Sources told USA Today that Wahlberg earned $1.5 million for the reshoot while Williams only received an $80 per diem that amounted to less than $1,000.
Actress and activist Amber Tamblyn called the reported pay gap “totally unacceptable.” Producer Judd Apatow called the story “so messed up that it is almost hard to believe.” Jessica Chastain, who is currently starring in the Golden Globe-nominated “Molly’s Game,” said Williams is a “brilliant” actress who “deserves more than 1% of her male costar’s salary.”
Director Ridley Scott reshot much of the film, which recounts the kidnapping of oil tycoon J. Paul Getty’s grandson, after actor Kevin Spacey (Getty) was accused of sexual assault. Christopher Plummer replaced Spacey in the reshoot.
When asked about the reshoot costs in December, Scott told USA Today that they were “not as expensive as you think” because “everyone did it for nothing.”
“They all came in free,” Scott said. “Christopher had to get paid. But Michelle, no. Me, no. I wouldn’t do that.”
Scott did not mention Wahlberg’s name in the list of people who didn’t receive compensation. Williams told USA Today that she agreed to forgo a salary on the reshoots because she “appreciated so much that they were making this massive effort” to recast the role. Both actors are represented by the same talent agency, William Morris Endeavor.
The report flies in the face of Williams’ work in the newly-launched Time’s Up campaign, an effort led by female stars to address gender discrimination in Hollywood and other industries. To call attention to the movement, Williams and scores of other celebrities wore black to Sunday’s Golden Globe Awards. Williams also brought “Me Too” creator Tarana Burke as her date.
“I thought I would have to raise my daughter to learn how to protect herself in a dangerous world and I think because of the work Tarana has done and the work I am learning how to do, we actually have the opportunity to hand our children a different world,” Williams told Ryan Seacrest during a red carpet interview. “I am moved beyond measure to be standing next to this woman, I have tears in my eyes and a smile on my face.”
Reps for Wahlberg, Williams and Scott did not immediately respond to requests for comment.
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‘The Passion Of The Christ’ Actor Promises Sequel To Be ‘The Biggest Film In History’
The actor who played Jesus in Mel Gibson’s 2004 biblical blockbuster “The Passion Of The Christ” is in talks to resurrect that role.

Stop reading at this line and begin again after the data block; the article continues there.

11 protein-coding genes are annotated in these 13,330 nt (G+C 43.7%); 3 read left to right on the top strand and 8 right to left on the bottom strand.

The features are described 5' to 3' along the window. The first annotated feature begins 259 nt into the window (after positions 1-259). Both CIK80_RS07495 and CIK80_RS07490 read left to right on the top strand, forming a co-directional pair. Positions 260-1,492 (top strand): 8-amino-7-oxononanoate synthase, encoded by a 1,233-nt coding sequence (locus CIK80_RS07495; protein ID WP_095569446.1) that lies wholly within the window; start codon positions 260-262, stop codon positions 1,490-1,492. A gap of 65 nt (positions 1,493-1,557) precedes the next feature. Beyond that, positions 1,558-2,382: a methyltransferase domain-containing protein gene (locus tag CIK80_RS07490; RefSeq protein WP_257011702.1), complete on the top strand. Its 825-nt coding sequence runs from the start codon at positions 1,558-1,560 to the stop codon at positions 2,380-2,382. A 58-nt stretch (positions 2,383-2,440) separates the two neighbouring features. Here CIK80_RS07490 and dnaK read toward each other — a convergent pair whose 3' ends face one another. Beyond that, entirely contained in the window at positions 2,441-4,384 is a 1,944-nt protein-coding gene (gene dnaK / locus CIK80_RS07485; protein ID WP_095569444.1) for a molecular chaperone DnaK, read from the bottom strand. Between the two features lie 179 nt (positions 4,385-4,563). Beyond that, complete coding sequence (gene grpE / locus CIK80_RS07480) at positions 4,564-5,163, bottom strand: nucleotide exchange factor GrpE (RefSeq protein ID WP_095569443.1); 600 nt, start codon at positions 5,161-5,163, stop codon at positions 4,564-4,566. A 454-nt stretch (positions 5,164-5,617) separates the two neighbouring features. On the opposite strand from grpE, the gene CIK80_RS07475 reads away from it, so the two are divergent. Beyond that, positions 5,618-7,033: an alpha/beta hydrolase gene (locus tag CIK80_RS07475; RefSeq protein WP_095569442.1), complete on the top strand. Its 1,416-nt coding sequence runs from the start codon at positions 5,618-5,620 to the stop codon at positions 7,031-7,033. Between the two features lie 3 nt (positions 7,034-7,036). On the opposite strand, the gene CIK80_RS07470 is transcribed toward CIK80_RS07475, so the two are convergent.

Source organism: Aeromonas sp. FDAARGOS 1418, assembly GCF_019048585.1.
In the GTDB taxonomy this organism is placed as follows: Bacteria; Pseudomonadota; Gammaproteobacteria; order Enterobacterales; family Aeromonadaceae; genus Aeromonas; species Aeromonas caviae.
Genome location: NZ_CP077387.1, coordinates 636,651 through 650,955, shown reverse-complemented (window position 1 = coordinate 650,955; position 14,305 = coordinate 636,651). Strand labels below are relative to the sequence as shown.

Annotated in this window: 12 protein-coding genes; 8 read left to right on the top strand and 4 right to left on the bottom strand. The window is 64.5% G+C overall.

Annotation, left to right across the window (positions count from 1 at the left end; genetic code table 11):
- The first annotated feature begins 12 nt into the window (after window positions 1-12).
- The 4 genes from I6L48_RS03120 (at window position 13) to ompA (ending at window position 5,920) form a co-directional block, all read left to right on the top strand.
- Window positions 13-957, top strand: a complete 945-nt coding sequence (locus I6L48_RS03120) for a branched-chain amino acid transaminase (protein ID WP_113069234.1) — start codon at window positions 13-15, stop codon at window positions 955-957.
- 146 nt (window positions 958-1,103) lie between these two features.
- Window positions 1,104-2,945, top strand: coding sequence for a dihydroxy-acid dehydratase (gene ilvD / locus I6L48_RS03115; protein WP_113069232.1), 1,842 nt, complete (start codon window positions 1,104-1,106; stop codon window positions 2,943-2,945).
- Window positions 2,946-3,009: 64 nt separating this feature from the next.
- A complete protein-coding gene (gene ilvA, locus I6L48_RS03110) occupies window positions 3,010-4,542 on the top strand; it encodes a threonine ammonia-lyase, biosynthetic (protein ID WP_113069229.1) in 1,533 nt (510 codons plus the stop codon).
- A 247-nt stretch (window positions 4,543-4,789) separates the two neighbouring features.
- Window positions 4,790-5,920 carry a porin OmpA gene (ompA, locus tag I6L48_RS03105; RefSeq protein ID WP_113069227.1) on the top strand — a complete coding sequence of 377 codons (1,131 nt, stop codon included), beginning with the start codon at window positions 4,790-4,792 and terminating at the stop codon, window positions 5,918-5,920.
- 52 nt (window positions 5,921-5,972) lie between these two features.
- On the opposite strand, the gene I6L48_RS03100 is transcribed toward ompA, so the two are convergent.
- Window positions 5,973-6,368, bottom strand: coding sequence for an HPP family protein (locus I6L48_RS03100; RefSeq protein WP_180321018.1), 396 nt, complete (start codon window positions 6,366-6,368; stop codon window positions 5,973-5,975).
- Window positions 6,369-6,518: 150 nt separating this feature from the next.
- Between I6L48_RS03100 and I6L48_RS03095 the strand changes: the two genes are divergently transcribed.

Jim Caviezel is in negotiations with Gibson to participate in an upcoming sequel to “Passion” that will focus on the resurrection of Jesus Christ, according to The Hollywood Reporter.
The 49-year-old Caviezel was hesitant to reveal more details about the film in an interview with USA Today, but he promised that it will be “great.”
“I won’t tell you how [Gibson is] going to go about it,” Caviezel told USA Today. “But I’ll tell you this much, the film he’s going to do is going to be the biggest film in history. It’s that good.”
It’s been nearly 14 years since the original “Passion” opened in theaters. The R-rated film focused on the final hours of Jesus’ life and was filled with violent, graphic imagery of the religious figure’s torture and crucifixion.
But some Jewish and interfaith groups protested how the film portrayed Jews as being responsible for Jesus’ death. The Anti-Defamation League expressed concerns that the film could fuel anti-Semitism.
Gibson himself was criticized after spouting anti-Semitic remarks during an arrest in 2006. He later apologized for his words.
Gibson confirmed in late 2016 that he was working on a sequel to “The Passion Of The Christ.” He said he hoped the film would be more than just a chronological retelling of the events of the resurrection.
Gibson indicated that the film may not be released until late 2019 or early 2020 because the resurrection is such a complex topic.
“The Resurrection. Big subject. Oh, my God,” Gibson told USA Today in 2016. “We’re trying to craft this in a way that’s cinematically compelling and enlightening so that it shines new light, if possible, without creating some weird thing.”
During a recent conference sponsored by The Fellowship of Catholic University Students (FOCUS), Caviezel spoke to Catholic college students in Chicago about some of the physical obstacles in recreating the crucifixion. At one point, he said his shoulder was dislocated while he was carrying the cross.
“Every day, I had to pick up that thing. It was like a penance, it ripped into my shoulder, tearing into my flesh,” he said. ” With each passing hour it got heavier.”
Before he potentially returns to the role of Jesus, Caviezel will appear in a religious film about the apostle Paul, playing the role of his companion Luke. That movie is scheduled to hit theaters on March 28.
CORRECTION: A previous version of this story stated incorrectly that Luke was a disciple of Jesus. He was a companion of Paul the Apostle.
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